Can a couple live in New York City on $1,159 a month?
That’s the maximum combined income allowed for spouses to qualify for home healthcare coverage under the state’s Medicaid law. For years, those caring for an ill, disabled or elderly spouse at home through the public insurance program have been able to protect their savings through a provision known as spousal refusal — which allows someone to separate their income and assets from their partner who needs care in order to meet the strict income limits required by Medicaid.
As part of a cost-savings measure proposed in his budget for the upcoming fiscal year, Gov. Cuomo wants to eliminate spousal refusal, a move that advocates and elder care lawyers say would deal a financial and emotional blow to many couples and families.
“It will be devastating for people. It would force people to get divorced in order to pay for health care,” said Bernard A. Krooks, an elder care expert with the law firm Littman Krooks LLP, and former president of the National Academy of Elder Law Attorneys. “It’s bad public policy.”
Under current law, couples who live in the same household can make no more than $1,159 a month between them and their collective assets must be less than $20,850, to qualify for Medicaid coverage for nursing care at home.
Without the option of spousal refusal, couples who are over this threshold have few appealing options if they can’t afford care without Medicaid benefits. They can divorce or move into separate households, so that the income of the spouse in need of care is considered individually by the state. They could “spend down” their savings, forced to put any money that exceeds the maximum income towards the cost of care until Medicaid kicks back in. Some would be forced to turn to a nursing home or long-term care facility, since income rules for that kind of care are less strict under Medicaid than those for homecare coverage.
“When the spouses resources are looked at by Medicaid it puts the whole family in danger of poverty, of possible eviction, if they have to spend down their bank account,” said Sharon Shapiro-Lacks, executive director of Yad HaChazakah-JDEC, which advocates for people with disabilities.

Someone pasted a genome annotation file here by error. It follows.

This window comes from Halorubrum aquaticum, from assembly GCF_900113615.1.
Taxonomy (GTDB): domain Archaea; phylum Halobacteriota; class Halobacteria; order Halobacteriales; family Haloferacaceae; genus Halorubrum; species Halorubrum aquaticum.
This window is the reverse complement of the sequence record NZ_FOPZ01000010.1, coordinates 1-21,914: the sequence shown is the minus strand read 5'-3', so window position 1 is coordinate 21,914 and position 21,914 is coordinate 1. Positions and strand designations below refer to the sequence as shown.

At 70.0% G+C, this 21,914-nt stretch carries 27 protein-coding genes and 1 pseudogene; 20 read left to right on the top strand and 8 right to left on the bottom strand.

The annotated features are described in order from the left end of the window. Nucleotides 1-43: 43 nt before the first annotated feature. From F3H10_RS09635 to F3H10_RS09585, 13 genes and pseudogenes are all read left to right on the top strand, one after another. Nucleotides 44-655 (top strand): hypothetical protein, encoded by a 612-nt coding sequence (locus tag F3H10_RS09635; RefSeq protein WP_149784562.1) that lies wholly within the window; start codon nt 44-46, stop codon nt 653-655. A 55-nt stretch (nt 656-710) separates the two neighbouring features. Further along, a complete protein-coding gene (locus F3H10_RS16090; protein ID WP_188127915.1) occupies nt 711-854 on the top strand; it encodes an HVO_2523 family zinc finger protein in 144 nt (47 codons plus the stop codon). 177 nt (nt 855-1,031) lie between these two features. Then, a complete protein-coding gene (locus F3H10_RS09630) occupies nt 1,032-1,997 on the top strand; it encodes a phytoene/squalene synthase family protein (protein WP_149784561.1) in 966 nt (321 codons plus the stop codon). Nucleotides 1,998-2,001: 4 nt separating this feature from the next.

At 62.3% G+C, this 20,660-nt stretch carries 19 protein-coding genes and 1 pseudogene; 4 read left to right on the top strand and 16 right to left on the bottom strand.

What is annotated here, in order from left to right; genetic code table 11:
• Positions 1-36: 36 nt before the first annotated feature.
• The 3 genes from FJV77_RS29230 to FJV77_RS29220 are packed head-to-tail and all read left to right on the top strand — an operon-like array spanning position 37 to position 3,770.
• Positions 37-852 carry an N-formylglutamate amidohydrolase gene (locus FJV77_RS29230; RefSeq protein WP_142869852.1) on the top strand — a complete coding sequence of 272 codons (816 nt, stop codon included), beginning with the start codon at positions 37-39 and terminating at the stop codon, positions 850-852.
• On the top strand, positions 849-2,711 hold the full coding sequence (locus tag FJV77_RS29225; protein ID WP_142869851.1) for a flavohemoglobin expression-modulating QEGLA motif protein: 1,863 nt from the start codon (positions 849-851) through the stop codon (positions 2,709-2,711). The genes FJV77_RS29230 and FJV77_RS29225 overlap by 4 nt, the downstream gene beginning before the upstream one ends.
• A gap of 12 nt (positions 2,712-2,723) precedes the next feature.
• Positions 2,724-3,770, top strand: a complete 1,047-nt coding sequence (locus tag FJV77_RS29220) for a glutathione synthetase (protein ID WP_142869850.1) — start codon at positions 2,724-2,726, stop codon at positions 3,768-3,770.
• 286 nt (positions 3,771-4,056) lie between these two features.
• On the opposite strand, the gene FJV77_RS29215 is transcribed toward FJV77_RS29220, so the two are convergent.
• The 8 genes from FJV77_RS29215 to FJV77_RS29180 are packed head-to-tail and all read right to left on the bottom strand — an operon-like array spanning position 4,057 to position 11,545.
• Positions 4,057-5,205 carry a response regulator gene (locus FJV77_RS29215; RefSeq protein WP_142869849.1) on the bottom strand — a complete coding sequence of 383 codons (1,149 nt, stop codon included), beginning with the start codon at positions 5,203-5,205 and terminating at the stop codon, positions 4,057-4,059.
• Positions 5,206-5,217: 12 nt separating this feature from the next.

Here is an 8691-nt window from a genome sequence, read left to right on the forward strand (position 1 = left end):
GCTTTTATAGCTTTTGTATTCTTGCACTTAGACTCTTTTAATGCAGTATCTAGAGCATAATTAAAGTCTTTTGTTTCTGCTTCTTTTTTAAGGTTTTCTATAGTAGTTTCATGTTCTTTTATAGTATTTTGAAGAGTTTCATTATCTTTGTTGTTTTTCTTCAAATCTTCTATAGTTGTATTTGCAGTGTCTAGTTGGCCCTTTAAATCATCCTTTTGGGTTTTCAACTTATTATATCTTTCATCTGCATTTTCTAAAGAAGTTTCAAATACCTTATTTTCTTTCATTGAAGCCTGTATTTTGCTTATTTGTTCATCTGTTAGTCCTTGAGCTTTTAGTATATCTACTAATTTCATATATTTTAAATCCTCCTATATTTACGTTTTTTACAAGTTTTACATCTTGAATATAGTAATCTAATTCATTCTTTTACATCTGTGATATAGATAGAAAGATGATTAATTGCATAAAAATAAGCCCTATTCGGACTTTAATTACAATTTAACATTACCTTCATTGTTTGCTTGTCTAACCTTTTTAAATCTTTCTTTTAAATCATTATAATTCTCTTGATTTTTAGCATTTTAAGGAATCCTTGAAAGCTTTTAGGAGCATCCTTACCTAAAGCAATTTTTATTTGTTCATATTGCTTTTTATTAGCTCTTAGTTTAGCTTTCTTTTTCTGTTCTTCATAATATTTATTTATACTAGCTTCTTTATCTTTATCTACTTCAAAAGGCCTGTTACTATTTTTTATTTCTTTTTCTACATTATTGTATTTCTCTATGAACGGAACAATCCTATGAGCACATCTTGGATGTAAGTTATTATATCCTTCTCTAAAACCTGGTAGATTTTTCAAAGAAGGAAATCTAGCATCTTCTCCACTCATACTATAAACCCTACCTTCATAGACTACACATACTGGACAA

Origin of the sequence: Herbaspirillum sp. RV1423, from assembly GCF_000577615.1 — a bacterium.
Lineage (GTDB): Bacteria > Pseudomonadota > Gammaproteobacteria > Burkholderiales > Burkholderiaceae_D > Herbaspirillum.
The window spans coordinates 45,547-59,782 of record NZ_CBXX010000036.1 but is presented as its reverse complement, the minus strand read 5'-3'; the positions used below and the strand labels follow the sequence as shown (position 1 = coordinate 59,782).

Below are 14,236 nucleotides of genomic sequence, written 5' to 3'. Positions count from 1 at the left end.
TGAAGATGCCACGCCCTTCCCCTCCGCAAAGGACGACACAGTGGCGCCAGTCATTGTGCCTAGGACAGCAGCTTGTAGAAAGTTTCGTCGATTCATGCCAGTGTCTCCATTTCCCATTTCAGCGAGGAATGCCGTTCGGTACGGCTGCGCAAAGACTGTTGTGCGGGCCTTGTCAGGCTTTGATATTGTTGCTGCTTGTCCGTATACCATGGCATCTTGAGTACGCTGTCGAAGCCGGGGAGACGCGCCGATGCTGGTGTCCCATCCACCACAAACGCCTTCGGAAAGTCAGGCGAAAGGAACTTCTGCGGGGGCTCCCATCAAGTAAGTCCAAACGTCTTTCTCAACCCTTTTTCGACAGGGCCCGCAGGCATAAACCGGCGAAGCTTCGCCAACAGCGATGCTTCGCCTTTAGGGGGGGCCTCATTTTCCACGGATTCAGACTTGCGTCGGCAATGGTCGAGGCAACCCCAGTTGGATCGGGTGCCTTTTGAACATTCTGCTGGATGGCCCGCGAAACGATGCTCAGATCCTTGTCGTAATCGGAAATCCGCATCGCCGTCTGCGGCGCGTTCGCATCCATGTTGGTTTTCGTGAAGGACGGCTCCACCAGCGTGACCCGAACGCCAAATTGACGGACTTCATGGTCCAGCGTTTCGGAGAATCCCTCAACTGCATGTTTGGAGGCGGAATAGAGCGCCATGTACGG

Gov. Cuomo and others say eliminating spousal refusal is one tactic to combat Medicaid fraud, though elder law experts argue that almost everyone who applies for it is investigated by the state, and if they are found to have excessive assets, taken to court to pay for a reasonable share of the costs of care.
“There’s not much scamming of the system,” said attorney David Goldfarb, a member of the Executive Committee of the Elder Law Section of the New York State Bar Association.
Spousal refusal has been on the budget chopping block before, thought it has consistently restored in the final budget deal by the State Legislature. The budget deadline is April 1.
“It’s scary this year this year — there’s an understandable clamoring for fiscal responsibility,” Shapiro-Lacks said.
Proponents of cutting the measure estimate it would save the state millions of dollars a year, but advocates say that projection doesn’t consider the costs that the state would spend on Medicaid coverage of nursing home care for people who had previously been at home, or in other public benefits that families might need if they were forced to relinquish their savings.
“By protecting spousal refusal, they are being fiscally responsible because they’re protecting families from becoming impoverished, possibly separating and then drawing more from the public assistance system,” Shapiro-Lacks said.
CAP: On Thursday, March 15, Bronx Borough President Ruben Diaz Jr. and the Borough President’s Disability Advisory Council held the borough’s first ever “Medicaid Rights Forum and Disability Resource Fair.”
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